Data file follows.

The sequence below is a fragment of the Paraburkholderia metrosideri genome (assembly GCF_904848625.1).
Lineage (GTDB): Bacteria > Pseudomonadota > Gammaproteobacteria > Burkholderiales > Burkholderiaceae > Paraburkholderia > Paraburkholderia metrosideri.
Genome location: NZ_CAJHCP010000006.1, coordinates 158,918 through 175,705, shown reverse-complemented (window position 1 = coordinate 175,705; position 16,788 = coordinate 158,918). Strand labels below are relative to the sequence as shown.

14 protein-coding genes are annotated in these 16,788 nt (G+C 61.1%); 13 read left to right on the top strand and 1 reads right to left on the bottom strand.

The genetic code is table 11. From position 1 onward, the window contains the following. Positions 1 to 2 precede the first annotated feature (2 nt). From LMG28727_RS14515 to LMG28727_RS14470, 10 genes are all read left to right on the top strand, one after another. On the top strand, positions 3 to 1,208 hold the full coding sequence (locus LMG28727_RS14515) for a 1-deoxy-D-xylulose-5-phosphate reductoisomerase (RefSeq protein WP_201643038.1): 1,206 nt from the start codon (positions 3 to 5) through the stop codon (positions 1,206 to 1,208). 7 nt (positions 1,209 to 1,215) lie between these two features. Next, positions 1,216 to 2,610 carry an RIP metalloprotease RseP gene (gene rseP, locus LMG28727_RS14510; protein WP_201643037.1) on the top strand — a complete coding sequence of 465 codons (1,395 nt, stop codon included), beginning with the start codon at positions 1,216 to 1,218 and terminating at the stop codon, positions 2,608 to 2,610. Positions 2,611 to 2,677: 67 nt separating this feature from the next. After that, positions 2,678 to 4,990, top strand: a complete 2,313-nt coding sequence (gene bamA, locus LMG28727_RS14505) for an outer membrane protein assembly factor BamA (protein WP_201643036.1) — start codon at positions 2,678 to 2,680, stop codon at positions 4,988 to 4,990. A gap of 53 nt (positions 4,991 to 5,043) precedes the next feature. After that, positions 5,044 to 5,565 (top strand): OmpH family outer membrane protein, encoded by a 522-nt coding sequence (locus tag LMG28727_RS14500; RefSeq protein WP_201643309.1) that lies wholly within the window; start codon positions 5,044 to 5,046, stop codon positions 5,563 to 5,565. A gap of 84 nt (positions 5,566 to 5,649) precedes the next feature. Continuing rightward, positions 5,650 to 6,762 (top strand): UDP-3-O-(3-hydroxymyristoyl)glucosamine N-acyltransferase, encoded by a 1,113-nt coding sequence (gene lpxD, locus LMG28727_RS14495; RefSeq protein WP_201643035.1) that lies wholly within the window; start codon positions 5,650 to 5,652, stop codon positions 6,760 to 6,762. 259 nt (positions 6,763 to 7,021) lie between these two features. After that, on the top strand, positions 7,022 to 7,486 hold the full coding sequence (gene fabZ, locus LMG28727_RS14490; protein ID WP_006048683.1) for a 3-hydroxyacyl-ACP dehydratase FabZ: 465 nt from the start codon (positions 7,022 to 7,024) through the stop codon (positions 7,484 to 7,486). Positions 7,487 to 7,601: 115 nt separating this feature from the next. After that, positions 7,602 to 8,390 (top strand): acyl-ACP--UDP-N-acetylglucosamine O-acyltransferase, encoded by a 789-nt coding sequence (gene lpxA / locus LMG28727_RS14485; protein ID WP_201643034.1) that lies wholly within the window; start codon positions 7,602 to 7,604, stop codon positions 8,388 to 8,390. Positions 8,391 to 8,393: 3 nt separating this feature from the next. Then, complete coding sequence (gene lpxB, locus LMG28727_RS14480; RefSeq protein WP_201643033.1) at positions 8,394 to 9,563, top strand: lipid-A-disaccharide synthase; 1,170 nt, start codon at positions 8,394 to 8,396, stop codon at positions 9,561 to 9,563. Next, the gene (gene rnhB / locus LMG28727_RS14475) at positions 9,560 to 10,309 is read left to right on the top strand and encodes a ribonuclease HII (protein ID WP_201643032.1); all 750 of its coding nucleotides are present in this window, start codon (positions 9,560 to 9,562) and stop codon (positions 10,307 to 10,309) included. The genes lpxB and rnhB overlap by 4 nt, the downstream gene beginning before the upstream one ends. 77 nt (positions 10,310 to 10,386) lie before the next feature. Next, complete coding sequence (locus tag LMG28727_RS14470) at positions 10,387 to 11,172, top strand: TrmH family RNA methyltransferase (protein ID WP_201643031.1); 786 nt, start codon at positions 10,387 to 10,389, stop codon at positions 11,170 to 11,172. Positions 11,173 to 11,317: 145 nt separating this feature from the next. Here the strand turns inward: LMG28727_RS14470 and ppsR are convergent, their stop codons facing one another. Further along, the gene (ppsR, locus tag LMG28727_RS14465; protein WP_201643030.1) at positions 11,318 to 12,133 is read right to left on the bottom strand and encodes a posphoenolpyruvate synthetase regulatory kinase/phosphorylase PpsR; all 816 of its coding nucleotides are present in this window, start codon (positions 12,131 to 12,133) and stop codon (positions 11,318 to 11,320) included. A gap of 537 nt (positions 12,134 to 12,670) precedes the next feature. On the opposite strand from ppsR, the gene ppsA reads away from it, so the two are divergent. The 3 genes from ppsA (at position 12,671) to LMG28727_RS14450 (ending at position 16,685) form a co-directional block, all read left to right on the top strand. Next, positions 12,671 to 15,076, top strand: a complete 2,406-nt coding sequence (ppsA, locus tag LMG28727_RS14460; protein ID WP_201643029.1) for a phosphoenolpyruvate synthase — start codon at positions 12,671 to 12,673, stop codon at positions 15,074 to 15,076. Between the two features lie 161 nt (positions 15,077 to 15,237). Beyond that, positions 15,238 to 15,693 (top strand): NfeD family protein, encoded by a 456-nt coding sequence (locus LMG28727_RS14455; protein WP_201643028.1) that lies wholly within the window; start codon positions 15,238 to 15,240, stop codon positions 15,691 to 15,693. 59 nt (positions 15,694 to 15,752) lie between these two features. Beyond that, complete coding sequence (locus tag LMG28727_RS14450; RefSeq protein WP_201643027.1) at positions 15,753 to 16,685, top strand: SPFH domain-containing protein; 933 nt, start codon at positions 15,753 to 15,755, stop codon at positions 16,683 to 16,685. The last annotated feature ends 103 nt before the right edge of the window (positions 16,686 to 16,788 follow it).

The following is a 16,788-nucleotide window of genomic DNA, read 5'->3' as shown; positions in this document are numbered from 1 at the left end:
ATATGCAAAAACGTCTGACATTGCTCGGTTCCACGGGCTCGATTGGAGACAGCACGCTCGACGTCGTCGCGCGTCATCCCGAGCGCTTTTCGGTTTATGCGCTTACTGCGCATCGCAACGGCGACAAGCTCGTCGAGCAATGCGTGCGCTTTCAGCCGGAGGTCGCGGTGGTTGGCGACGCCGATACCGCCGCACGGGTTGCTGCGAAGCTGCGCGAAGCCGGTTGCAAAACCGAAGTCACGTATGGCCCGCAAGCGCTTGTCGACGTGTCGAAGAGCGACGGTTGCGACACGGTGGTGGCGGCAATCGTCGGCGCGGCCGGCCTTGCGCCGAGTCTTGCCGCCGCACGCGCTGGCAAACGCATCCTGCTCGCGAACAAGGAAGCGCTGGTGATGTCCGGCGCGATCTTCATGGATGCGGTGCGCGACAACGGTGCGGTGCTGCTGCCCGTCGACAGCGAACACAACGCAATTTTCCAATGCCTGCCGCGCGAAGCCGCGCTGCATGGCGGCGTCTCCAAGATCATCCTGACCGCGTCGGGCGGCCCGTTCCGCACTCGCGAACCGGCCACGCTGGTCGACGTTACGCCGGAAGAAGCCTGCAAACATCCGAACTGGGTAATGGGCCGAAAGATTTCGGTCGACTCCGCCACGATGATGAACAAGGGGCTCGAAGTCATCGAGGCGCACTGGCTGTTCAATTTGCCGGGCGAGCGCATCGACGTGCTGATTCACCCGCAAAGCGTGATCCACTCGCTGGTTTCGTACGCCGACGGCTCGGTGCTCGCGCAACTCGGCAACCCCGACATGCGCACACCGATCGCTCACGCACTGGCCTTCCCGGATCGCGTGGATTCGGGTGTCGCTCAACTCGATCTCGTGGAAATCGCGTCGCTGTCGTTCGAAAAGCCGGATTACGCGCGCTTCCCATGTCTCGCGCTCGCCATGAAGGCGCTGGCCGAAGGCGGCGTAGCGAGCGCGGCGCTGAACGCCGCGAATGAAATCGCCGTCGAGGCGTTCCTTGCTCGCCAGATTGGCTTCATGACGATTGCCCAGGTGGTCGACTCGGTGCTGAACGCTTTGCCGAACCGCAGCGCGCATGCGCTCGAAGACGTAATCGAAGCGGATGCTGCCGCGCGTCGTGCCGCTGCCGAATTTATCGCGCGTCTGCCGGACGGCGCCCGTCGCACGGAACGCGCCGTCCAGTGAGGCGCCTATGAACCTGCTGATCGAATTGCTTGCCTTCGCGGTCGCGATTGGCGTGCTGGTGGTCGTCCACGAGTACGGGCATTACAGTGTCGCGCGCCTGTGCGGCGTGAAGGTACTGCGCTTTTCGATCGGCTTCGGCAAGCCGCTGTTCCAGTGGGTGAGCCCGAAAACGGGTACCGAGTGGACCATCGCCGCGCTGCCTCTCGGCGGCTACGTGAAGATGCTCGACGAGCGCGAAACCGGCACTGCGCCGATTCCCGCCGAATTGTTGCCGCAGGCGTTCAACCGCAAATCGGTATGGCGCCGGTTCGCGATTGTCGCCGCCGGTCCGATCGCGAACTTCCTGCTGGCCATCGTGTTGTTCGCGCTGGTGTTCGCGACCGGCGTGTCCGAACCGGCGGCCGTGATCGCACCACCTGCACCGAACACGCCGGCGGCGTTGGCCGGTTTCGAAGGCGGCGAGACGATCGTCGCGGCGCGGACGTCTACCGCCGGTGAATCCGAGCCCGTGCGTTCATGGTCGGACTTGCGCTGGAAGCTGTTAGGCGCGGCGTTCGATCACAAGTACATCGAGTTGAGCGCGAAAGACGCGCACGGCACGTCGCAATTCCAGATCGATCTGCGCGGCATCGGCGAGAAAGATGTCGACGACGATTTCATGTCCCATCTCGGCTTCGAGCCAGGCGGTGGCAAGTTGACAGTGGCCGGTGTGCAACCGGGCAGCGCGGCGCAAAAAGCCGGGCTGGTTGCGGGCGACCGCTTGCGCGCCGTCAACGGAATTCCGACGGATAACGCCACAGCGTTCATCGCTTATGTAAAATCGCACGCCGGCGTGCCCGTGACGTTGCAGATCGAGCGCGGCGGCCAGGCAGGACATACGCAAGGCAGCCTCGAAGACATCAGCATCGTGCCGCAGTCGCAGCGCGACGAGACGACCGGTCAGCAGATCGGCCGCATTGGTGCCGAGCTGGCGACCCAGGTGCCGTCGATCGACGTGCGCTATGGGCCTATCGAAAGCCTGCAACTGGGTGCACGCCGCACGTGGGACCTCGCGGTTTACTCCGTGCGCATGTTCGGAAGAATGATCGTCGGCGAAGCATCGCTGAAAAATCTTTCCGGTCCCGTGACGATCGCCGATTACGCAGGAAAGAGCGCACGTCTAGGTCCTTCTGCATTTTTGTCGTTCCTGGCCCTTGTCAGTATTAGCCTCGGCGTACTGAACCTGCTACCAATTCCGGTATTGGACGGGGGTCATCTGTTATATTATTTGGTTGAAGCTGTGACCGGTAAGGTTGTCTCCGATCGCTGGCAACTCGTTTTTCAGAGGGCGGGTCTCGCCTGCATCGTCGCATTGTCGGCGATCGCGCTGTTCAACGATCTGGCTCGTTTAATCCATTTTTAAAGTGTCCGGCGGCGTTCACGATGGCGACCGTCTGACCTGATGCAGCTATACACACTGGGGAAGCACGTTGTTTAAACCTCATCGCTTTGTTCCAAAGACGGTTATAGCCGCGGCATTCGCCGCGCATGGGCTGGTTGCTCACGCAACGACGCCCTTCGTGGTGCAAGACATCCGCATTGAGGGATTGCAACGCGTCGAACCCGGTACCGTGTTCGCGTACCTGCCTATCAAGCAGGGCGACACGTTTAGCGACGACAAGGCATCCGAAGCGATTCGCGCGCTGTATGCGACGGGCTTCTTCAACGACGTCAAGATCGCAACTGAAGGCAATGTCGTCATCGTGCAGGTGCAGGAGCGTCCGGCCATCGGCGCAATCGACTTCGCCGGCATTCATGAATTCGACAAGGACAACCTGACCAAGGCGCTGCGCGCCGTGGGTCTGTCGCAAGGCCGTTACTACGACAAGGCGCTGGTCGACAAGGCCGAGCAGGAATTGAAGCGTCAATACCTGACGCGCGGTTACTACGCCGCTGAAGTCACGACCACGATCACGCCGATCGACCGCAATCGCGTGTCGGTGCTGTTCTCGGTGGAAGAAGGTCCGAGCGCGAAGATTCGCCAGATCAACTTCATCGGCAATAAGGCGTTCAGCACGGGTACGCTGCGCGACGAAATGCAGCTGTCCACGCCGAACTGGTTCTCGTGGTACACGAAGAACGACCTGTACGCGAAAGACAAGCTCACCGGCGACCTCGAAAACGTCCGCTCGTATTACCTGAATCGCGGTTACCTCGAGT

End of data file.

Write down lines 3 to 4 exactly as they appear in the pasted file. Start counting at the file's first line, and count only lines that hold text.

Genome location: NZ_CAJHCP010000006.1, coordinates 158,918 through 175,705, shown reverse-complemented (window position 1 = coordinate 175,705; position 16,788 = coordinate 158,918). Strand labels below are relative to the sequence as shown.

14 protein-coding genes are annotated in these 16,788 nt (G+C 61.1%); 13 read left to right on the top strand and 1 reads right to left on the bottom strand.